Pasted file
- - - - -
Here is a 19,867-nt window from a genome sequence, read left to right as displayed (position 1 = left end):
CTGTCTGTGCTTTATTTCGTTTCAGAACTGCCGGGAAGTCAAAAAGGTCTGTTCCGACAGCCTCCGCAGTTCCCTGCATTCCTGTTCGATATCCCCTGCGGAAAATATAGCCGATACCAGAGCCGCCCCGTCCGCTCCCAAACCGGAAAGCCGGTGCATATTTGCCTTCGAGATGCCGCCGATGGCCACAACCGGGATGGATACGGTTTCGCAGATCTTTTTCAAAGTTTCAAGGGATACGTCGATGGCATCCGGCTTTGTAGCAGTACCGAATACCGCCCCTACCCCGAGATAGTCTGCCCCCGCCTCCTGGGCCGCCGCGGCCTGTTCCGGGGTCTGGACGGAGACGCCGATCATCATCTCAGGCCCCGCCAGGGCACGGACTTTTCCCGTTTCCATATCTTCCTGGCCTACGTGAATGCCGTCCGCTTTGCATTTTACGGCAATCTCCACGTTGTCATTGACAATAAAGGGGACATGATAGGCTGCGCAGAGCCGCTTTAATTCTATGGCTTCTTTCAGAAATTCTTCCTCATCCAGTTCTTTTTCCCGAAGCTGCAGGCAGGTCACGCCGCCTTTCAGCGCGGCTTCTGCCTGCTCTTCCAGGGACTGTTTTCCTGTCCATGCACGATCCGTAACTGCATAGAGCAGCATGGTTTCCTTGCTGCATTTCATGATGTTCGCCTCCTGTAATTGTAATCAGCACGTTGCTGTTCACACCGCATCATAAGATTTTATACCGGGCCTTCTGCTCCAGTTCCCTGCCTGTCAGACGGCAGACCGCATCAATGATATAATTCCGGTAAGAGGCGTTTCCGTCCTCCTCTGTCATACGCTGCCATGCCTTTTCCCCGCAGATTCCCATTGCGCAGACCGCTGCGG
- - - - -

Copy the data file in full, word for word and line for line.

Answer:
Here is a 19,867-nt window from a genome sequence, read left to right as displayed (position 1 = left end):
CTGTCTGTGCTTTATTTCGTTTCAGAACTGCCGGGAAGTCAAAAAGGTCTGTTCCGACAGCCTCCGCAGTTCCCTGCATTCCTGTTCGATATCCCCTGCGGAAAATATAGCCGATACCAGAGCCGCCCCGTCCGCTCCCAAACCGGAAAGCCGGTGCATATTTGCCTTCGAGATGCCGCCGATGGCCACAACCGGGATGGATACGGTTTCGCAGATCTTTTTCAAAGTTTCAAGGGATACGTCGATGGCATCCGGCTTTGTAGCAGTACCGAATACCGCCCCTACCCCGAGATAGTCTGCCCCCGCCTCCTGGGCCGCCGCGGCCTGTTCCGGGGTCTGGACGGAGACGCCGATCATCATCTCAGGCCCCGCCAGGGCACGGACTTTTCCCGTTTCCATATCTTCCTGGCCTACGTGAATGCCGTCCGCTTTGCATTTTACGGCAATCTCCACGTTGTCATTGACAATAAAGGGGACATGATAGGCTGCGCAGAGCCGCTTTAATTCTATGGCTTCTTTCAGAAATTCTTCCTCATCCAGTTCTTTTTCCCGAAGCTGCAGGCAGGTCACGCCGCCTTTCAGCGCGGCTTCTGCCTGCTCTTCCAGGGACTGTTTTCCTGTCCATGCACGATCCGTAACTGCATAGAGCAGCATGGTTTCCTTGCTGCATTTCATGATGTTCGCCTCCTGTAATTGTAATCAGCACGTTGCTGTTCACACCGCATCATAAGATTTTATACCGGGCCTTCTGCTCCAGTTCCCTGCCTGTCAGACGGCAGACCGCATCAATGATATAATTCCGGTAAGAGGCGTTTCCGTCCTCCTCTGTCATACGCTGCCATGCCTTTTCCCCGCAGATTCCCATTGCGCAGACCGCTGCGG